Cain would repeal healthcare reform law, roll back employer-based coverage

If presidential hopeful Herman Cain has his way, he’ll be repealing healthcare reform three years to the day after President Obama signed it.

Cain said Wednesday that as president, he would hope to sign a repeal law on March 23, 2013. Obama signed the healthcare law on March 23, 2010.

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“This legislation has truly backfired,” Cain said during an appearance at the Congressional Health Care Caucus. He also spoke earlier in the day to a group of conservative doctors.

Cain said he’d replace Obama’s healthcare law with a series of boilerplate conservative proposals while also trying to largely eliminate employer-sponsored insurance. Most Americans get health insurance from their employer.

“A paradigm has evolved that revolves around the employer paying for people’s health insurance, or part of it, instead of the employee paying for it directly,” Cain said. “And so, unfortunately, many people have grown up accustomed to somebody else paying their health insurance.”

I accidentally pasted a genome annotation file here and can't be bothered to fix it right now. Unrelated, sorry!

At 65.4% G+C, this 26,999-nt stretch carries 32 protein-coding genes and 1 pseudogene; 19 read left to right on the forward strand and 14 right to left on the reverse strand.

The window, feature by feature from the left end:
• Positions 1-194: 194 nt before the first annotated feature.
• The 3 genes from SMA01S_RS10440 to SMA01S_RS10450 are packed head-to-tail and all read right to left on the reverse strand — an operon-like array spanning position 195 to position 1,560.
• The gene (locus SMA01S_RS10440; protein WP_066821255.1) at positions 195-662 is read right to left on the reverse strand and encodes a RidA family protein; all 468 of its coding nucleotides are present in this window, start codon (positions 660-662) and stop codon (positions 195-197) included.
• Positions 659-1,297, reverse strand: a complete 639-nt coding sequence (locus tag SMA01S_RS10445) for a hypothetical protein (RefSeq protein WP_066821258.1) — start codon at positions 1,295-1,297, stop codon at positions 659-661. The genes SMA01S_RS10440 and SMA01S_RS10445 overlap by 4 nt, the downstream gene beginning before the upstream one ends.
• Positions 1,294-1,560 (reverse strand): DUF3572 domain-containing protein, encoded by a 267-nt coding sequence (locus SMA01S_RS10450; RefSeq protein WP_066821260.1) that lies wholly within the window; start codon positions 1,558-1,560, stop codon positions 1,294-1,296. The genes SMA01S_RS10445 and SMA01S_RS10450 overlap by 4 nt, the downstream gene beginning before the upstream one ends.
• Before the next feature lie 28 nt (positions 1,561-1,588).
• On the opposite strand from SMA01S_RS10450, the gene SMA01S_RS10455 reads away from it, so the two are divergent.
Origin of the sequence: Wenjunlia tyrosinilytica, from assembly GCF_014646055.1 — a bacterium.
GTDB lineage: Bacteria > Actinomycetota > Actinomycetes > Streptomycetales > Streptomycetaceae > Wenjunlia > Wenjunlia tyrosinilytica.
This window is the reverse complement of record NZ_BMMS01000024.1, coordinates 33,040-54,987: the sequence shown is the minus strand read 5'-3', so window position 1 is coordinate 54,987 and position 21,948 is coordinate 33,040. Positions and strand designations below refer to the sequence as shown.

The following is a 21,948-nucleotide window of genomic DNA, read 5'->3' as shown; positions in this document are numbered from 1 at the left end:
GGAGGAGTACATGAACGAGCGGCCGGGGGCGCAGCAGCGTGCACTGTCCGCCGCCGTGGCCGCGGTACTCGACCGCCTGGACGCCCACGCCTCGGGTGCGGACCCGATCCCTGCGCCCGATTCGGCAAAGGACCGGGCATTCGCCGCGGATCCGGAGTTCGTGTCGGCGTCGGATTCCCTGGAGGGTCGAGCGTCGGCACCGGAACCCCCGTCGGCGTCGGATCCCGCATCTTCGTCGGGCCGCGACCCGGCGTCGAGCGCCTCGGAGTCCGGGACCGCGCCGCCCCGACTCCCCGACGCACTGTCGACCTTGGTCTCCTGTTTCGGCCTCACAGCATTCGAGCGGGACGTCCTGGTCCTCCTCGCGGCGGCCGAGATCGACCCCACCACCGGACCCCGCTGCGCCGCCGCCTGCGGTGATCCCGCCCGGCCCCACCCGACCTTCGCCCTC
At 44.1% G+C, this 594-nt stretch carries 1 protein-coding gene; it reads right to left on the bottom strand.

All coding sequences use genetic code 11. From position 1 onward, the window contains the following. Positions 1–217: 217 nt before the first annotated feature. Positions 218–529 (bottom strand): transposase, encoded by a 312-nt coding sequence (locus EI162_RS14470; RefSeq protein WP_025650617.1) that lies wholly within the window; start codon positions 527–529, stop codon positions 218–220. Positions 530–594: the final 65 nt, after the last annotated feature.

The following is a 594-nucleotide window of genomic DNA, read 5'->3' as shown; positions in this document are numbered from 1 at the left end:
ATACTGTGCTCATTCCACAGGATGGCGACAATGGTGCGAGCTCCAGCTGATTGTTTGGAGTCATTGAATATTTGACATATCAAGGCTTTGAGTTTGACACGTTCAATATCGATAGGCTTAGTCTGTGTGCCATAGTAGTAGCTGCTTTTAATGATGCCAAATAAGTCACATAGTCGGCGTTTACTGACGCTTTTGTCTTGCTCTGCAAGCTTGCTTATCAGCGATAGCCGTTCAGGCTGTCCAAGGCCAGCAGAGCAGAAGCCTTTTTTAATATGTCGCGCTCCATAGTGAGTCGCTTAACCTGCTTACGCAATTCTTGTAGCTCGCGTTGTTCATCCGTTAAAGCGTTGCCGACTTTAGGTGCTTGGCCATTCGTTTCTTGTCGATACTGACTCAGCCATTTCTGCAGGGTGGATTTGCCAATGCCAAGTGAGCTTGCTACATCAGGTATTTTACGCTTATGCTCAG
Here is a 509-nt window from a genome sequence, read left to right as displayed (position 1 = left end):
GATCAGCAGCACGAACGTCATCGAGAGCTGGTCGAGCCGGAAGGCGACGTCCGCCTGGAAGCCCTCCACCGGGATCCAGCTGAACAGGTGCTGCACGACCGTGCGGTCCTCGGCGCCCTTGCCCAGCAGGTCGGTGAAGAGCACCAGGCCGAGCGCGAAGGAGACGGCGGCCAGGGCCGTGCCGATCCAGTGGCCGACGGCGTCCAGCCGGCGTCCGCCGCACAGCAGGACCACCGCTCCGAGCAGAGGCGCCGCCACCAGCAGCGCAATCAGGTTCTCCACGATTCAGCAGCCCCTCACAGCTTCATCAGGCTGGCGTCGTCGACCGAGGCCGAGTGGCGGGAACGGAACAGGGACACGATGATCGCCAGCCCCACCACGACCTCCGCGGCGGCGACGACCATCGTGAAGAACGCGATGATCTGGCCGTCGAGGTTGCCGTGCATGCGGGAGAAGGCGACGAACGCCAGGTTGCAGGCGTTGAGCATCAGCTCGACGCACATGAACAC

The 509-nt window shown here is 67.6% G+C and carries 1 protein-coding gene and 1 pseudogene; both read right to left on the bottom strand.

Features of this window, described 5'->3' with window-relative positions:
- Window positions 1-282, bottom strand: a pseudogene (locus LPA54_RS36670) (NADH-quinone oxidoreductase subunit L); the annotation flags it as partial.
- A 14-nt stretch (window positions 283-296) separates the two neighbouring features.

Cain also said Medicare needs bigger changes than raising the retirement age or restructuring benefits.

“Talk to the states, talk to the doctors, and find out what we can we do first to reduce the Medicare bureaucracy, Cain said. He went on to say Medicare’s regulatory burden is driven “by the fact that the bureaucrats don’t trust states and hospitals.”

Medicare is run by the federal government; states don’t pay for Medicare benefits. As for Medicaid — which is a joint state-federal program — Cain said he would convert the federal share of the program’s funding into block grants for the states.

Repealing Obama’s healthcare law would involve rolling back politically popular sections including a ban on discriminating against people with pre-existing conditions. Cain said he would create insurance pools, at either the state or federal level, through which the government would cover the cost of insuring the sickest patients.

“I do believe that government has a role to provide a safety net,” he said.

Cain did not take questions from reporters at either of his healthcare events Wednesday.

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